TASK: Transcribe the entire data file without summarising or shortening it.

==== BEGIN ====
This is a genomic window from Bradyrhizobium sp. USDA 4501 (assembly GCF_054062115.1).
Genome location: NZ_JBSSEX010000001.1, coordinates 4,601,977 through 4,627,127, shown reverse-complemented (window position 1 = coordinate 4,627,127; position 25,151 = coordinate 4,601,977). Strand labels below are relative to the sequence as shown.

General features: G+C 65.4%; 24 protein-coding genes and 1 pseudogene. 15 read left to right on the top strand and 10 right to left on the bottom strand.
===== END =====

This is a genomic window from Bradyrhizobium sp. USDA 4501 (assembly GCF_054062115.1).
Genome location: NZ_JBSSEX010000001.1, coordinates 4,601,977 through 4,627,127, shown reverse-complemented (window position 1 = coordinate 4,627,127; position 25,151 = coordinate 4,601,977). Strand labels below are relative to the sequence as shown.

General features: G+C 65.4%; 24 protein-coding genes and 1 pseudogene. 15 read left to right on the top strand and 10 right to left on the bottom strand.